The American Search for Mideast Peace

By Dan Tschirgi | Go to book overview

5
CONCLUSION: PRELUDE TO REQUIEM?

An appraisal of U.S. efforts to promote an end to the Arab-Israeli conflict yields mixed results. Two decades have seen much change in the Middle East, some for the better -- and some that raise the question of whether the accrued benefits will endure.

In terms of the Arab-Israeli conflict itself, the clearest U.S. achievement to date is the peace between Israel and Egypt. Whatever the future offers, this will remain a political milestone in the history of the Middle East, as well as in the history of American diplomacy. Sinai II and Camp David also rightfully take their places in the annals of imaginative and productive diplomatic efforts.

In terms of broader U.S. interests, the seminal roles of Henry Kissinger and Jimmy Carter in bringing Sinai II into existence and then nurturing it into the 1979 Egyptian -- Israeli peace treaty not only drastically reduced the disturbing impact of Arab-Israeli tensions on U.S. policymakers, but did so while simultaneously excluding the Soviet Union from the mainstream of contemporary Middle East political currents. With Moscow marginalized, and local Arab opponents of Egypt's turnabout unable to do more than vent frustration in bombastic rhetoric and annoying, but essentially inconsequential, occasional slashes of violence and terrorism, Washington seemed to have secured its niche as the Middle East's dominant outside power.

On the other hand, Sinai II, Camp David, and the U.S.-sponsored Egyptian -- Israeli peace were not pristine diplomatic coups. The proverbial fly in the ointment was present from the outset in the form of a question: "What next?"

To the extent that consideration was given to the problem of extending the Egyptian -- Israeli peace process to other realms, the difficulty was embryonically inherent in Sinai II. Under Kissinger, however, with a

-212-

Notes for this page

Add a new note
If you are trying to select text to create highlights or citations, remember that you must now click or tap on the first word, and then click or tap on the last word.
One moment ...
Default project is now your active project.
Project items
Notes
Cite this page

Cited page

Style
Citations are available only to our active members.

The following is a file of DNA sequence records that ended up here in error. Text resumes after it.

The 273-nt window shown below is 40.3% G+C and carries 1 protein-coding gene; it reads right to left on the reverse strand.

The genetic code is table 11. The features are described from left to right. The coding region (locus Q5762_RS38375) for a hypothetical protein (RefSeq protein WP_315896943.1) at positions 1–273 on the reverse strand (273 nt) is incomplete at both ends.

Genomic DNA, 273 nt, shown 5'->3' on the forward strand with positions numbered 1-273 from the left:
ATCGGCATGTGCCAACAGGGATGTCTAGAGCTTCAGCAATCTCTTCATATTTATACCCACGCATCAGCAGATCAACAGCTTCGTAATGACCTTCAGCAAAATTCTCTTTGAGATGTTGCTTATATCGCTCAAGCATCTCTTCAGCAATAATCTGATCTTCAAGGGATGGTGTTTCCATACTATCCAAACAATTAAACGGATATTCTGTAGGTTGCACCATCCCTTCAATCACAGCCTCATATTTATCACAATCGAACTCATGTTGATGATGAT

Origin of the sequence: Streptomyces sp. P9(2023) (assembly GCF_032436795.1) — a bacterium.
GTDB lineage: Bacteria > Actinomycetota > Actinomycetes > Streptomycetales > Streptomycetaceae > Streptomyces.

Buy instant access to cite pages or passages in MLA 8, MLA 7, APA and Chicago citation styles.

(Einhorn, 1992, p. 25)

(Einhorn 25)

(Einhorn 25)

1. Lois J. Einhorn, Abraham Lincoln, the Orator: Penetrating the Lincoln Legend (Westport, CT: Greenwood Press, 1992), 25, http://www.questia.com/read/27419298.

Note: primary sources have slightly different requirements for citation. Please see these guidelines for more information.

Cited page

Bookmark this page
The American Search for Mideast Peace
Table of contents

Table of contents

  • Title Page iii
  • Contents vii
  • Preface ix
  • 1 - MAKING OF AN OBJECTIVE 1
  • 2 - DIFFUSION OF AN OBJECTIVE: 1969-1976 52
  • 3 - REVIVAL OF AN OBJECTIVE: JIMMY CARTER, 1977-1981 98
  • 4 - ABANDONMENT OF AN OBJECTIVE: RONALD REAGAN, 1981-1988 144
  • 5 - CONCLUSION: PRELUDE TO REQUIEM? 212
  • POSTSCRIPT: PRELUDE TO PEACE? 240
  • Appendix A 243
  • Notes 253
  • SELECTED BIBLIOGRAPHY 283
  • Index 287
  • About the Author *
Settings

Settings

Typeface
Text size Smaller Larger Reset View mode
Search within

Search within this book

Look up

Look up a word

  • Dictionary
  • Thesaurus
Please submit a word or phrase above.
Print this page

Print this page

Why can't I print more than one page at a time?

Help
Full screen
Items saved from this book
  • Bookmarks
  • Highlights & Notes
  • Citations
/ 294

matching results for page

    Questia reader help

    How to highlight and cite specific passages

    1. Click or tap the first word you want to select.
    2. Click or tap the last word you want to select, and you’ll see everything in between get selected.
    3. You’ll then get a menu of options like creating a highlight or a citation from that passage of text.

    OK, got it!

    Cited passage

    Style
    Citations are available only to our active members.
    Buy instant access to cite pages or passages in MLA 8, MLA 7, APA and Chicago citation styles.

    "Portraying himself as an honest, ordinary person helped Lincoln identify with his audiences." (Einhorn, 1992, p. 25).

    "Portraying himself as an honest, ordinary person helped Lincoln identify with his audiences." (Einhorn 25)

    "Portraying himself as an honest, ordinary person helped Lincoln identify with his audiences." (Einhorn 25)

    "Portraying himself as an honest, ordinary person helped Lincoln identify with his audiences."1

    1. Lois J. Einhorn, Abraham Lincoln, the Orator: Penetrating the Lincoln Legend (Westport, CT: Greenwood Press, 1992), 25, http://www.questia.com/read/27419298.

    Cited passage

    Thanks for trying Questia!

    Please continue trying out our research tools, but please note, full functionality is available only to our active members.

    Your work will be lost once you leave this Web page.

    Buy instant access to save your work.

    Already a member? Log in now.

    Search by... Author
    Show... All Results Primary Sources Peer-reviewed

    Oops!

    An unknown error has occurred. Please click the button below to reload the page. If the problem persists, please try again in a little while.